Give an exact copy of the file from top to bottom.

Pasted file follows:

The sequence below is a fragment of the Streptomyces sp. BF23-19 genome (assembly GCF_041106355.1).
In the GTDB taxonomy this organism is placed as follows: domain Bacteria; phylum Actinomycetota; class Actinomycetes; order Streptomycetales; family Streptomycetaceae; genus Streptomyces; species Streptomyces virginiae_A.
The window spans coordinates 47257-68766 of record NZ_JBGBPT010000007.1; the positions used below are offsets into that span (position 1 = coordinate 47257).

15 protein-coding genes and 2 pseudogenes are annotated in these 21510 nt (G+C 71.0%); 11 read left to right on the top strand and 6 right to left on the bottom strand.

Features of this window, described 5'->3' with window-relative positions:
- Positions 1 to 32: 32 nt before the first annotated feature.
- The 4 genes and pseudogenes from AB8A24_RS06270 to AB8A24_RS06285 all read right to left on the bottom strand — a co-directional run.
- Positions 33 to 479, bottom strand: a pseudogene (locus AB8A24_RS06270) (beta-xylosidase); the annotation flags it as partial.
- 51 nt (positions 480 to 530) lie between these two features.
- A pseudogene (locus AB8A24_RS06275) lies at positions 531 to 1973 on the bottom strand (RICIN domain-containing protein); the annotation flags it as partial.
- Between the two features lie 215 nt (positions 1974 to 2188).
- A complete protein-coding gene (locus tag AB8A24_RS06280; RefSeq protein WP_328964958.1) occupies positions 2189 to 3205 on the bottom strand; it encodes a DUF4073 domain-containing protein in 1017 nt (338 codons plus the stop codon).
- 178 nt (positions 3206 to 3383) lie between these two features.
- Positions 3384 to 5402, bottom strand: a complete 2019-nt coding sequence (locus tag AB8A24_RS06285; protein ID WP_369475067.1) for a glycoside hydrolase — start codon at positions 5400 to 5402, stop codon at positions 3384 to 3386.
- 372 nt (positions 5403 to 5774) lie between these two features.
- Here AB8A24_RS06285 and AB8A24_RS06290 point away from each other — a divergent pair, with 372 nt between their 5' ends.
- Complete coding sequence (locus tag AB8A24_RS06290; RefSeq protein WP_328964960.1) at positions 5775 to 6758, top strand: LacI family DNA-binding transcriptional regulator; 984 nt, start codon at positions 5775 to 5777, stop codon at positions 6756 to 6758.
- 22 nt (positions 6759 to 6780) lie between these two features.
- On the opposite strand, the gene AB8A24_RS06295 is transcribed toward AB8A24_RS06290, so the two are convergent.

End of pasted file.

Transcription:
The sequence below is a fragment of the Streptomyces sp. BF23-19 genome (assembly GCF_041106355.1).
In the GTDB taxonomy this organism is placed as follows: domain Bacteria; phylum Actinomycetota; class Actinomycetes; order Streptomycetales; family Streptomycetaceae; genus Streptomyces; species Streptomyces virginiae_A.
The window spans coordinates 47257-68766 of record NZ_JBGBPT010000007.1; the positions used below are offsets into that span (position 1 = coordinate 47257).

15 protein-coding genes and 2 pseudogenes are annotated in these 21510 nt (G+C 71.0%); 11 read left to right on the top strand and 6 right to left on the bottom strand.

Features of this window, described 5'->3' with window-relative positions:
- Positions 1 to 32: 32 nt before the first annotated feature.
- The 4 genes and pseudogenes from AB8A24_RS06270 to AB8A24_RS06285 all read right to left on the bottom strand — a co-directional run.
- Positions 33 to 479, bottom strand: a pseudogene (locus AB8A24_RS06270) (beta-xylosidase); the annotation flags it as partial.
- 51 nt (positions 480 to 530) lie between these two features.
- A pseudogene (locus AB8A24_RS06275) lies at positions 531 to 1973 on the bottom strand (RICIN domain-containing protein); the annotation flags it as partial.
- Between the two features lie 215 nt (positions 1974 to 2188).
- A complete protein-coding gene (locus tag AB8A24_RS06280; RefSeq protein WP_328964958.1) occupies positions 2189 to 3205 on the bottom strand; it encodes a DUF4073 domain-containing protein in 1017 nt (338 codons plus the stop codon).
- 178 nt (positions 3206 to 3383) lie between these two features.
- Positions 3384 to 5402, bottom strand: a complete 2019-nt coding sequence (locus tag AB8A24_RS06285; protein ID WP_369475067.1) for a glycoside hydrolase — start codon at positions 5400 to 5402, stop codon at positions 3384 to 3386.
- 372 nt (positions 5403 to 5774) lie between these two features.
- Here AB8A24_RS06285 and AB8A24_RS06290 point away from each other — a divergent pair, with 372 nt between their 5' ends.
- Complete coding sequence (locus tag AB8A24_RS06290; RefSeq protein WP_328964960.1) at positions 5775 to 6758, top strand: LacI family DNA-binding transcriptional regulator; 984 nt, start codon at positions 5775 to 5777, stop codon at positions 6756 to 6758.
- 22 nt (positions 6759 to 6780) lie between these two features.
- On the opposite strand, the gene AB8A24_RS06295 is transcribed toward AB8A24_RS06290, so the two are convergent.